Camping in the Kruger National Park (South to North)

Berg-en-dal  –  Skukuza  – Letaba – Shingwedzi – Punda Maria

Berg-en-Dal camp site

Berg-en-Dal camp site

Just some history….my last visit to the Kruger was in 2001 (Christmas).   Although we didn’t travel between the camps, but stayed at Mopani Camp for the duration of our stay, I still remember with pride the way Kruger was then…….tidy, clean, staff visible and very polite, bathrooms maticulous, rondavels clean, linen crisp, not forgetting the complimentary soaps we used to get.

Back to the now…..we traveled from Sabie to the Kruger in August 2013.  I was so excited as it had been a very long time since I was last there.  John had been back with his Mom and sister, but I  didn’t accompany them.  So, with my memories in place, I was so looking forward to camping in the camping areas of the above 5 camps…it was also a first for John and I travelling from the South to Punda Maria in the North.

Berg-en-dal camp was crowded but nice level stands.  We were a stone’s throw away from the ablution block.  Good electrical and water facility.  Camp was reasonably clean, but nothing like it used to be.  Staff were visible but I didn’t see anybody cleaning the ablutions while we were there.  The ablutions were definitely not up to the standard of Sanparks…..the showers were grubby, lots of creepy crawlies everywhere. The old locks on the the doors had broken over the years and had been removed, but had been replaced with cheap coachlatches, most of them only having 2 screws in to keep them in place.

Skukuza was a very big campsite. I was  surprised how full the campsite was for that time of the year, nevermind the rondavals.  John and I didn’t really have a very big selection of stands, however we found one big enough to accommodate the campervan and zook.  We stayed two nights at Skukuza.  Here again I was quite disappointed at the state of the ablutions, the locks on the doors were exactly the same as at Berg-en-dal.  The good quality locks that were present and had broken, had been replaced with cheap rubbish.

So, my question to Sanparks…..your camps are fully booked most of the year (or so it seems).  I have been told that one needs to book at least a year in advance if one wants to get a specific booking at a specific camp….so….where does all the money go,( apart from rhino conservation, anti poaching units and perhaps animal monitoring, plus of course salaries)?   What about maintenance?    Surely there must be budget for upkeep and maintenance of ablutions, rondavels, new linen, decent towels, DECENT LOCKS ON THE DOORS PLUS SCREWS IN ALL THE HOLES…..etc etc etc….this is probably one of the biggest tourist attractions, nevermind a wonderful holiday experience for locals (those that can afford it, that is), but if maintenance is not an issue and things start falling apart, where is all the money going?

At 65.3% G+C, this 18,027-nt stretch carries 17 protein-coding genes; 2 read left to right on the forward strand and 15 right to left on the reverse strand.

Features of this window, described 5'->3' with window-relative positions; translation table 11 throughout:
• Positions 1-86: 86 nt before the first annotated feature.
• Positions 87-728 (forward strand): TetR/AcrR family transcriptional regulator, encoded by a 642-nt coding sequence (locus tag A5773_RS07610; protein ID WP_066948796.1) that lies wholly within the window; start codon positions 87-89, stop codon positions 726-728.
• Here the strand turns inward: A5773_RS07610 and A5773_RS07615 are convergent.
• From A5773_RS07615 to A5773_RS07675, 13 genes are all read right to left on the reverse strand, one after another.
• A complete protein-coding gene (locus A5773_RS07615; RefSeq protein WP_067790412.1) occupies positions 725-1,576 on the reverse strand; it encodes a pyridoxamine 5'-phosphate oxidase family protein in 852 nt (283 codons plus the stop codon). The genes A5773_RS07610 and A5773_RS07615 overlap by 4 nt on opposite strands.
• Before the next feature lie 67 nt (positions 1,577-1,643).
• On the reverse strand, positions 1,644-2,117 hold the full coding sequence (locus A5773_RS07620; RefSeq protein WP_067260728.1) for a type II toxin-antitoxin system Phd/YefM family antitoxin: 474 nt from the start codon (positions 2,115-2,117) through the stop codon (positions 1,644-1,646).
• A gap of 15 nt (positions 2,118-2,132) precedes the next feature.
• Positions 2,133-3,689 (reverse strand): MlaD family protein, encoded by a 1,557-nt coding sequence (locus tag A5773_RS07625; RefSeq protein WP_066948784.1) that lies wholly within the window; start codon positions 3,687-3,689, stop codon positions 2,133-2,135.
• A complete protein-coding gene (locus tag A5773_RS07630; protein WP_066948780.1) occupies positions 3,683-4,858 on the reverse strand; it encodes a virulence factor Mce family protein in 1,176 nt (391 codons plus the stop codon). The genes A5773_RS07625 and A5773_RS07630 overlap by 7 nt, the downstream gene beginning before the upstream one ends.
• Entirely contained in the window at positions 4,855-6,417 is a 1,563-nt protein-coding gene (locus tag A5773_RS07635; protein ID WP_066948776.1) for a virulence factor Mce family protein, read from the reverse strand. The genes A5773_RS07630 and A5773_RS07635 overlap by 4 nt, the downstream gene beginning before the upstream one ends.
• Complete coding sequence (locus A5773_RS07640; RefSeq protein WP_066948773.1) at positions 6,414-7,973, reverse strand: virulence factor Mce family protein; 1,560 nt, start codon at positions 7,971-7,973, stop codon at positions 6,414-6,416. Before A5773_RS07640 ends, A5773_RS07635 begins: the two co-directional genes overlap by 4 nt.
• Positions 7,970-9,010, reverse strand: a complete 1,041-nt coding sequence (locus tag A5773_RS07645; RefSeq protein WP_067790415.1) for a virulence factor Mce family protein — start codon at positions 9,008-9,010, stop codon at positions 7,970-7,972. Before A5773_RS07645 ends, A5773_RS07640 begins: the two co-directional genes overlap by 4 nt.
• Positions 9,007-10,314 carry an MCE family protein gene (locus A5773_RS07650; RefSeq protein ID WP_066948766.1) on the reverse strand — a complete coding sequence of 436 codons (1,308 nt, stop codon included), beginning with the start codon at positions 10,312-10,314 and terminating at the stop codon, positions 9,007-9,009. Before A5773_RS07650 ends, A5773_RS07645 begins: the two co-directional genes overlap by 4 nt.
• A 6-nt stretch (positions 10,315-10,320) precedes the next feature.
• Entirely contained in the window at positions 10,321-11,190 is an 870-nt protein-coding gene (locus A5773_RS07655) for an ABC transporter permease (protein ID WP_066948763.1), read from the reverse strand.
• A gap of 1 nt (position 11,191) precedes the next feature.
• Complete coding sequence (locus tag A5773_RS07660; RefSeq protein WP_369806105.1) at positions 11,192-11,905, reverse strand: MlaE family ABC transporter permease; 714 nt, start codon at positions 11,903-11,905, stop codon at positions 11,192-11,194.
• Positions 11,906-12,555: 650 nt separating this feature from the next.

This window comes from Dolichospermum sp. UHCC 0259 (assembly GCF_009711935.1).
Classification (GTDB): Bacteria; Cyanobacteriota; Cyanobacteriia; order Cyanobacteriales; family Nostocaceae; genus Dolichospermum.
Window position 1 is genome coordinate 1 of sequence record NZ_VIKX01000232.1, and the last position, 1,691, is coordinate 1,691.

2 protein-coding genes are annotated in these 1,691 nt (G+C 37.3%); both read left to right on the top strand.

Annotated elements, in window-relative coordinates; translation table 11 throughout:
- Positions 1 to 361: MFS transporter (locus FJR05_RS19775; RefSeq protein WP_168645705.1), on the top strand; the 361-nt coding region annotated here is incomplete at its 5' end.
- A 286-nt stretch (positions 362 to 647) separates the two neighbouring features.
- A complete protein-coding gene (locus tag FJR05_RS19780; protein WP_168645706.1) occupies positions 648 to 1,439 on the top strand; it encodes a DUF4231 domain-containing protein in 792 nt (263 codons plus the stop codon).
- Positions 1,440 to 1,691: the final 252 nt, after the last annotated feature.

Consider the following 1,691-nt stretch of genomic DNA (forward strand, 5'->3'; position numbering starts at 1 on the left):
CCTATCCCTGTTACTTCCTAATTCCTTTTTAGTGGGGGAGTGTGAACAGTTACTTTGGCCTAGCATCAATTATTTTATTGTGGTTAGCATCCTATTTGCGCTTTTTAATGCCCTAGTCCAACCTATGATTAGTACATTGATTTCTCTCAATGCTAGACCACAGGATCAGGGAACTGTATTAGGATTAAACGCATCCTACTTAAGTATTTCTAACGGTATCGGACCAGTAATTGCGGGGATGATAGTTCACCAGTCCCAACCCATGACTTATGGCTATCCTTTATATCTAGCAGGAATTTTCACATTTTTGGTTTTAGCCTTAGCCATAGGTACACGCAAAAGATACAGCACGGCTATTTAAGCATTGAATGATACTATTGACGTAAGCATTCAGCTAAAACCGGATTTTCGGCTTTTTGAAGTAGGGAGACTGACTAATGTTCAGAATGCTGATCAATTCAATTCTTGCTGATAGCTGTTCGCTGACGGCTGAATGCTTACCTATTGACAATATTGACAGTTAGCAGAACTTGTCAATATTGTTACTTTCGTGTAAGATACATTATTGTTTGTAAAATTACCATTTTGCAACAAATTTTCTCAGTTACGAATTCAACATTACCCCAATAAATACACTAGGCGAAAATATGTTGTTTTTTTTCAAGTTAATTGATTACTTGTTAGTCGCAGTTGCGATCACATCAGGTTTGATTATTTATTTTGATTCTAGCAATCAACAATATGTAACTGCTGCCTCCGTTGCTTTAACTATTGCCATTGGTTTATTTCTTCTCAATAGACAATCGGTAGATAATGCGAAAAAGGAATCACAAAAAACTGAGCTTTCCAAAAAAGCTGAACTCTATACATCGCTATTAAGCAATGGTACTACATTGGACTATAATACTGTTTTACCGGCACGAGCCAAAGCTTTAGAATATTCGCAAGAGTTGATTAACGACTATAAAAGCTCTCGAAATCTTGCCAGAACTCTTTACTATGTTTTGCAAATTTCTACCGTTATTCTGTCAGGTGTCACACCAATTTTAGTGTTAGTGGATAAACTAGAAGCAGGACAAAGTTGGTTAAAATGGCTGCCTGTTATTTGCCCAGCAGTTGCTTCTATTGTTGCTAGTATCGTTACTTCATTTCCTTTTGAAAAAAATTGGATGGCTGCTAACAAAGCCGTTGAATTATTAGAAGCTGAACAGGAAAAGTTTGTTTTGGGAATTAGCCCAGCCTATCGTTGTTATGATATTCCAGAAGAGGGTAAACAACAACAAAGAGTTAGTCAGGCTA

Lethaba camp

Lethaba camp

Letaba – was always my favourite camp, although we had never camped there before but had in the past stayed in the chalets.   Ditto above with regards to the ablutions.  This time tho’ I wanted to do some washing, so, I wandered around the camp looking for staff that would assist me with new and old R5 coins (as both were needed for washing and drying).  I couldnt find anybody, so I went to reception and stood in the check’-in queue, just to find out where I could get some change from.  After about 30 minutes of waiting, I was finally no. 1 in the queue., only to find out that Reception don’t carry change, definitely not R5 coins and definitely not new ones…why bother having washing machines and tumble driers that offer a service but yet nobody carries change of any sort or description.  Beats me.

Shingwedzi is a camp we have only ever been one before and that was in the good olde days with Peter and Norma.  We happened to make a trip there for lunch.  Shigwedzi was all but washed out last year, so lots of rebuilding and refurbishing going on.  The campsite was small but neat and tidy.  The ablutions here still had the original locks on them, is this perhaps that fewer people visit up North?  The camp shop was also pretty well stocked.  Unfortunately we were unable to walk onto the deck as this had been closed for renovations.  On the whole, this I would say so far on our trip was the cleanest and perhaps because of the floods, maintenance was a forced occurrance….maybe!!!!

Punda Maria camp

Punda Maria camp

Punda Maria was the furthest camp South that we visited.    Again, like Shingwedzi, the ablutions still had their original locks and hinges on.  The campsite was rustic, not alot of shade or grass but pretty level.  Good electrical and water points.  John and I went to the restaurant for a meal that evening.   The camp manager came over to chat to us, apparently he had just taken over at Punda Maria so was very keen on asking our opinion and suggestions.   Hoping that what we suggested will eventually be actioned.  Went on a nice walk in camp, but unfortunately they were plauged by baboons, definitely a problem up there.

So overall, Kruger is still the Kruger when it comes to the animals….we saw alot of game and probably the most leopard we have ever seen on one trip.  However, the cleanliness, maintenance, staff attitude and general well being of the Park has gone downhill miserably over the past 20 years.  I ask again…if most of the camps are full year round, what happens to all the money?   Surely the Parks ablution facilities could be upgraded with better locks.   They could use a lick of paint and a good scrubbing.   The rondavels had also deteriorated, the linen threadbare, the staff sort of ‘ho hum.   Pity really as Kruger was one of my favourite places to visit.


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